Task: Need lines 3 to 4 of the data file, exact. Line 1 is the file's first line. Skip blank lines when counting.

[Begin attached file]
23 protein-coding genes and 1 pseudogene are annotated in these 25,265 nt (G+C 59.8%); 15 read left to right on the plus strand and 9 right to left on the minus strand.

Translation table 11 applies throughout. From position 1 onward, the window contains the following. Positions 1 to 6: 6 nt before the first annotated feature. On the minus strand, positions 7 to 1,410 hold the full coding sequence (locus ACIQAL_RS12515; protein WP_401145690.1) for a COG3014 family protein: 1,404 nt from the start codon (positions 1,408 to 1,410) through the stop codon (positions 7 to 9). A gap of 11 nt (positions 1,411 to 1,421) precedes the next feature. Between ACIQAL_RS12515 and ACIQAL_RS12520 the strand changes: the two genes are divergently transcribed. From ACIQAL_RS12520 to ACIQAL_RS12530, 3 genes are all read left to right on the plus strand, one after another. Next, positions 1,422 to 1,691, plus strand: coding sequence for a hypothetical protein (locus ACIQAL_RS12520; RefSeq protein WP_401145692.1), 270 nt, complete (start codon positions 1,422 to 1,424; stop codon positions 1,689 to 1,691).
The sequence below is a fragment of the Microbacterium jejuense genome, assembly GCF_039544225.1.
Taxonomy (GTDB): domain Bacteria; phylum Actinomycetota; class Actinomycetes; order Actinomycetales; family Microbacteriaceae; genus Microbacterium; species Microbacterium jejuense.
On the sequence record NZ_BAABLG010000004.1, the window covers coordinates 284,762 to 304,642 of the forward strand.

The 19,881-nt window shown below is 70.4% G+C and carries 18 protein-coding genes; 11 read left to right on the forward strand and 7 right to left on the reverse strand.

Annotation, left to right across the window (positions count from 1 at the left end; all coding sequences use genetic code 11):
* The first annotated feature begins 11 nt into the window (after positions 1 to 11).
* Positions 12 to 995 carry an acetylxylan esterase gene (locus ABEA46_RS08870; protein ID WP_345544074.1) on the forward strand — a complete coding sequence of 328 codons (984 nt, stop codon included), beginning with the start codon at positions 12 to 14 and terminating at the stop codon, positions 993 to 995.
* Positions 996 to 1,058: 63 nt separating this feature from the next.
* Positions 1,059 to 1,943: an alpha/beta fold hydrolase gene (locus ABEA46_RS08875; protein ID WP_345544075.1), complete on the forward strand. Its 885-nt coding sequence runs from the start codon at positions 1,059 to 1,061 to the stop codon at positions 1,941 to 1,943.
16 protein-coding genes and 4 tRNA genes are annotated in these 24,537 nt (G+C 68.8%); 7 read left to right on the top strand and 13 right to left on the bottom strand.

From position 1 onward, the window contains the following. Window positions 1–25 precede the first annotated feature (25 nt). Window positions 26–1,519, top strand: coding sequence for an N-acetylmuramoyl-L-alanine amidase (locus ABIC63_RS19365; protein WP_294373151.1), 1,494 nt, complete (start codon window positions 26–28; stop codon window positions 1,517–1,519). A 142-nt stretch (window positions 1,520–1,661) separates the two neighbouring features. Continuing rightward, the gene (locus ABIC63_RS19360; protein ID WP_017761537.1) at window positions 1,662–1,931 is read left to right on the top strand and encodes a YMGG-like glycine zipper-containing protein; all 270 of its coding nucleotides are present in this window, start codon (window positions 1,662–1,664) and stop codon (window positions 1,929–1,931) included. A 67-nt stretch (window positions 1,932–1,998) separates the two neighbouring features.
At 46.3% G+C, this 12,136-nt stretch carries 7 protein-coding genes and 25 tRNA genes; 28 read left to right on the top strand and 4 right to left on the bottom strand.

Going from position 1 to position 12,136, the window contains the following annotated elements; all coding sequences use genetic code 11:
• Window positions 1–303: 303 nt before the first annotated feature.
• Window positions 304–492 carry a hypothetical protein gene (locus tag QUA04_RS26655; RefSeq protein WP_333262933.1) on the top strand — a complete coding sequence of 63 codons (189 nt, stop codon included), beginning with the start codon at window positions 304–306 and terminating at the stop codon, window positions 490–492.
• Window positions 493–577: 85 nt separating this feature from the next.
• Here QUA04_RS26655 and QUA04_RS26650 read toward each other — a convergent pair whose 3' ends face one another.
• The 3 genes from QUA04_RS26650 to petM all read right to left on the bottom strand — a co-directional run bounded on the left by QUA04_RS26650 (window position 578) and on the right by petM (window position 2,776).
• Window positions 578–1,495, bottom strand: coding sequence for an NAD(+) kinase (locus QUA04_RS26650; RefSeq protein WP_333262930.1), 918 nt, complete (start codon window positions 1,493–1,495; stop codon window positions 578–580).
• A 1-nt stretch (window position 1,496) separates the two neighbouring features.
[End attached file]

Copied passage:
The sequence below is a fragment of the Microbacterium jejuense genome, assembly GCF_039544225.1.
Taxonomy (GTDB): domain Bacteria; phylum Actinomycetota; class Actinomycetes; order Actinomycetales; family Microbacteriaceae; genus Microbacterium; species Microbacterium jejuense.